Celery is an asynchronous task queue/job queue based on distributed message passing. This post is not detailed introduction but rather a short how-to start using Celery.
Using Celery supposes having of several components. It’s a:
- broker. Think it as a transport. You can choose among RabbitMQ, Redis or SQL servers;
- worker application which executes task;
- client application which should add tasks to the queue.
Let’s get started. At the very beginning there’s a need to install Celery. I run Fedora server. If you use Debian use apt-get.
yum install python-celery.noarch
For the sake of simplicity we’ll use Redis as a broker. It’s fast, simple to setup and doesn’t consume a lot of resources.
yum install redis
Now we can tune some options. Here’s redis.conf example:
daemonize no pidfile /var/run/redis/redis.pid port 6379 bind 127.0.0.1 timeout 0 loglevel notice logfile /var/log/redis/redis.log databases 16 save 900 1 save 300 10 save 60 10000 rdbcompression yes dbfilename dump.rdb dir /var/lib/redis/ slave-serve-stale-data yes appendonly no appendfsync everysec no-appendfsync-on-rewrite no auto-aof-rewrite-percentage 100 auto-aof-rewrite-min-size 64mb slowlog-log-slower-than 10000 slowlog-max-len 128 vm-enabled no vm-swap-file /tmp/redis.swap vm-max-memory 0 vm-page-size 32 vm-pages 134217728 vm-max-threads 4 hash-max-zipmap-entries 512 hash-max-zipmap-value 64 list-max-ziplist-entries 512 list-max-ziplist-value 64 set-max-intset-entries 512 zset-max-ziplist-entries 128 zset-max-ziplist-value 64 activerehashing yes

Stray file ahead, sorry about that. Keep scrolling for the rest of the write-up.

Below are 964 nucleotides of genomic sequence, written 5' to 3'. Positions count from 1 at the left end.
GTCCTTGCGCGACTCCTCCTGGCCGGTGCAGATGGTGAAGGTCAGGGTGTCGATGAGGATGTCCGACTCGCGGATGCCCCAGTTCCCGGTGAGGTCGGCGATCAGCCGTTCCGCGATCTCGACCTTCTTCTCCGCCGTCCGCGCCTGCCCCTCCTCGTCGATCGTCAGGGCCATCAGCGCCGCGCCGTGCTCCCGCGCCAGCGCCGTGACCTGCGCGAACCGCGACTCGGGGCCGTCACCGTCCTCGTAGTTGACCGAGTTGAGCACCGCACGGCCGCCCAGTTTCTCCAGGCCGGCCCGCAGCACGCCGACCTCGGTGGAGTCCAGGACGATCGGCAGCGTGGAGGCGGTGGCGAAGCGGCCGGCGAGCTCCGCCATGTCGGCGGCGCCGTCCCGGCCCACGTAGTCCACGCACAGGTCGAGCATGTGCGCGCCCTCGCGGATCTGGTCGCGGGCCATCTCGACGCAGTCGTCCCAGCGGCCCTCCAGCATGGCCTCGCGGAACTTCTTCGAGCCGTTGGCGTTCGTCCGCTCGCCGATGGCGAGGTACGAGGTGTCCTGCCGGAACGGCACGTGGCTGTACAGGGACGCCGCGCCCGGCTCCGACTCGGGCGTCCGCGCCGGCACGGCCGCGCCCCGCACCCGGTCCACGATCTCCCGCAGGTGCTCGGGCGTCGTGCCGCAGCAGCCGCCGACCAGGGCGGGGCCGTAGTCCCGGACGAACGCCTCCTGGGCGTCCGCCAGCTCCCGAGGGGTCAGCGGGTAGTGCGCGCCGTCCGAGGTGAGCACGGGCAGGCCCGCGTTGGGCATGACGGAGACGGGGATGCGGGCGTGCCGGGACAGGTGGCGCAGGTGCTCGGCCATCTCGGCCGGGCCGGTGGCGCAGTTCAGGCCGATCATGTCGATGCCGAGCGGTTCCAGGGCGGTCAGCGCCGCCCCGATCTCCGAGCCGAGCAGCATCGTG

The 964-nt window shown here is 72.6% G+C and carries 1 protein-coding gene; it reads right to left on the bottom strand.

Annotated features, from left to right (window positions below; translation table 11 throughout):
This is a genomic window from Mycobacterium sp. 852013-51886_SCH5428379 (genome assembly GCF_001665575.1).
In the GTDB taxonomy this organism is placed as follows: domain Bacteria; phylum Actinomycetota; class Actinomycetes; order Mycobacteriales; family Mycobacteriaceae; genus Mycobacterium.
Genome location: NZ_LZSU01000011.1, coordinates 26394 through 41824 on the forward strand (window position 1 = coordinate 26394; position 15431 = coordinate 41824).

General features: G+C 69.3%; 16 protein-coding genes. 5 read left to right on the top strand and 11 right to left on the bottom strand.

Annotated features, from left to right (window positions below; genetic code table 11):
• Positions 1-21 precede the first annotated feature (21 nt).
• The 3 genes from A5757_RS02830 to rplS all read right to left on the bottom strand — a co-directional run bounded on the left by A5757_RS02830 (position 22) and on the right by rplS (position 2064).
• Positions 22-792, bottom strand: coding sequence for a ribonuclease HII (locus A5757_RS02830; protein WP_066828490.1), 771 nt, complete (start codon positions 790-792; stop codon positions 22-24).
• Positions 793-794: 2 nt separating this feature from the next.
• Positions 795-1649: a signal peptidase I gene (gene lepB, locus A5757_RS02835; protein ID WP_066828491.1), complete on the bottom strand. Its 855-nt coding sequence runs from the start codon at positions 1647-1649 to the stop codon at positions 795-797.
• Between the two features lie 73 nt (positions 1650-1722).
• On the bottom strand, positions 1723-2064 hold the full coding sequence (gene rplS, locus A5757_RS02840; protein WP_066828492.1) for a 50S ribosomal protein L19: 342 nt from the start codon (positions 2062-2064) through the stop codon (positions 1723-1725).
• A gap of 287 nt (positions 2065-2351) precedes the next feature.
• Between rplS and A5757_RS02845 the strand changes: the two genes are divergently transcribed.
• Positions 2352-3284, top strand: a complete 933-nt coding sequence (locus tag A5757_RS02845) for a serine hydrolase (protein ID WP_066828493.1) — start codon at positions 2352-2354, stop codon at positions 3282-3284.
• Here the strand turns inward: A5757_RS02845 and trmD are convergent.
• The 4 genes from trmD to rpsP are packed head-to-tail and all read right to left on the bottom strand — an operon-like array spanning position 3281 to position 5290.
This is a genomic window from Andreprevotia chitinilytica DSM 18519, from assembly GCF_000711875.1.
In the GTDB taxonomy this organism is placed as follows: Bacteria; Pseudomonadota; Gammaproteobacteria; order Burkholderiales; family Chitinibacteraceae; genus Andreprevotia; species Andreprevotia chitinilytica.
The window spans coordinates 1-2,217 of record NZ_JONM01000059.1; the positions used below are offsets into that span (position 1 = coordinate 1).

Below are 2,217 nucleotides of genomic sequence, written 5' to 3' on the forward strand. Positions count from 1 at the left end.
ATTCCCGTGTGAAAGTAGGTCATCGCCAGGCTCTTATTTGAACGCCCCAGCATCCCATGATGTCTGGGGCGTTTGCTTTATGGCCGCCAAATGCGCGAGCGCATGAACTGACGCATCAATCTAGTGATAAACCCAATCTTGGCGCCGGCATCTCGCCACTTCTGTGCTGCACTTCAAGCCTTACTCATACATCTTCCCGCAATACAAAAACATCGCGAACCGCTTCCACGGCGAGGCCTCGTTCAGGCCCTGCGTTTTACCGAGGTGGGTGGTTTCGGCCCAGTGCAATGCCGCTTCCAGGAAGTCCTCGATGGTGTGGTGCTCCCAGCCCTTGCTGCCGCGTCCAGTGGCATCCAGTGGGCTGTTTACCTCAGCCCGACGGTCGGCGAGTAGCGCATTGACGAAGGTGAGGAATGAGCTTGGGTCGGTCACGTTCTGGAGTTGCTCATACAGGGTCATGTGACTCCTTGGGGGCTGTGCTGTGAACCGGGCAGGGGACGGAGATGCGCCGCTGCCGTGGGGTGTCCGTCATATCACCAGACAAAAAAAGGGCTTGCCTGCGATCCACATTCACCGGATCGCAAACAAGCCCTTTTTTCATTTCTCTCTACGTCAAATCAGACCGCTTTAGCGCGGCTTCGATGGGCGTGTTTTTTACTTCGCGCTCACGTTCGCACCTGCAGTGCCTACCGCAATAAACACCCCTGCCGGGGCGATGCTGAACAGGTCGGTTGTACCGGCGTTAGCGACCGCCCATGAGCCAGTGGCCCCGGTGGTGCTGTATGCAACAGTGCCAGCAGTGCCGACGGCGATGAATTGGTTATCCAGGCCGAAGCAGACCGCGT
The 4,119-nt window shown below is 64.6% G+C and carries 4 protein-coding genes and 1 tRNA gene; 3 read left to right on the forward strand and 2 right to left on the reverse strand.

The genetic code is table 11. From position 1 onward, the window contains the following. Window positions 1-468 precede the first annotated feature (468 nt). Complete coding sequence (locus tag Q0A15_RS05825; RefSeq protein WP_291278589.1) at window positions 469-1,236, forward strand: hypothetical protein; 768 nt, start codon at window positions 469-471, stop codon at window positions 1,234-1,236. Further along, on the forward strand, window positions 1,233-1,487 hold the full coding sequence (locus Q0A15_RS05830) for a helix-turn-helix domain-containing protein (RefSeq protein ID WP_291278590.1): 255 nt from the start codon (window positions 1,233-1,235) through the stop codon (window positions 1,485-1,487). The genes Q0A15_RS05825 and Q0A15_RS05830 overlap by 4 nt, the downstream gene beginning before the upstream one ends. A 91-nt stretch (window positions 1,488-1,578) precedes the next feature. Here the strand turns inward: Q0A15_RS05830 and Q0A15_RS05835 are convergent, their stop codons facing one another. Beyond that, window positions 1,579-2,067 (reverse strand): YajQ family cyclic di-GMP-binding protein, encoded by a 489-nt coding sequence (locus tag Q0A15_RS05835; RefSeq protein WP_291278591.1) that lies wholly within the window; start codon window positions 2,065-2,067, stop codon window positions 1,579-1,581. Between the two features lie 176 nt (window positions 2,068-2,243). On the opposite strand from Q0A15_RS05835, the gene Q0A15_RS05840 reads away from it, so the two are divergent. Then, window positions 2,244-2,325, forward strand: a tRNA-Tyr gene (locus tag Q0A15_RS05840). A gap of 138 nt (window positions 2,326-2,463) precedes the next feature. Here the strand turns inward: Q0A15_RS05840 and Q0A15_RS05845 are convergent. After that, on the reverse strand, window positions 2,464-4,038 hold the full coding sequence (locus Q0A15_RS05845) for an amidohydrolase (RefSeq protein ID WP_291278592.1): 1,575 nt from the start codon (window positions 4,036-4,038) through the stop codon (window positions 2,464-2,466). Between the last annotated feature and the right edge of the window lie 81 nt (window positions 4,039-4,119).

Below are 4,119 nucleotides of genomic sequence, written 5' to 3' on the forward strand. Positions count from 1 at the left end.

We will also need celery-with-redis package which Celery requires to work with Redis:
python-pip install -U celery-with-redis
Keep in mind that this command would also update your current Celery installation with its dependencies. It’s not big deal, but you might need to know.
Now let’s create our worker application called tasks.py:
from celery import Celery celery = Celery('tasks', broker='redis://localhost:6379/0', backend='redis://localhost:6379/1') @celery.task def add(x, y): return x + y
Now we can launch it:
celery -A tasks worker --loglevel=info
You should get similar output:
-------------- celery@turtle v3.0.15 (Chiastic Slide) ---- **** ----- --- * *** * -- [Configuration] -- * - **** --- . broker: redis://localhost:6379/0 - ** ---------- . app: tasks:0x1d1b690 - ** ---------- . concurrency: 1 (processes) - ** ---------- . events: OFF (enable -E to monitor this worker) - ** ---------- - *** --- * --- [Queues] -- ******* ---- . celery: exchange:celery(direct) binding:celery --- ***** ----- [Tasks] . tasks.add [2013-02-19 23:52:42,339: WARNING/MainProcess] celery@turtle ready. [2013-02-19 23:52:42,361: INFO/MainProcess] consumer: Connected to redis://localhost:6379/0.
Here’s our client application:
from tasks import add result = add.delay(4, 4) print result.get(timeout=1)
Note that here we use Celeray in synchronous mode. It means that we wait till the result is ready. I believe in most cases one would use Celery in asynchronous mode. Here we use it just to get a result to make sure everything works.
[dande@turtle ~]# python client.py 8 [dande@turtle ~]#
Now as everything is ready we can start to think about what we can do with described solution.
By the way, if you are interested in how Celery uses Redis run: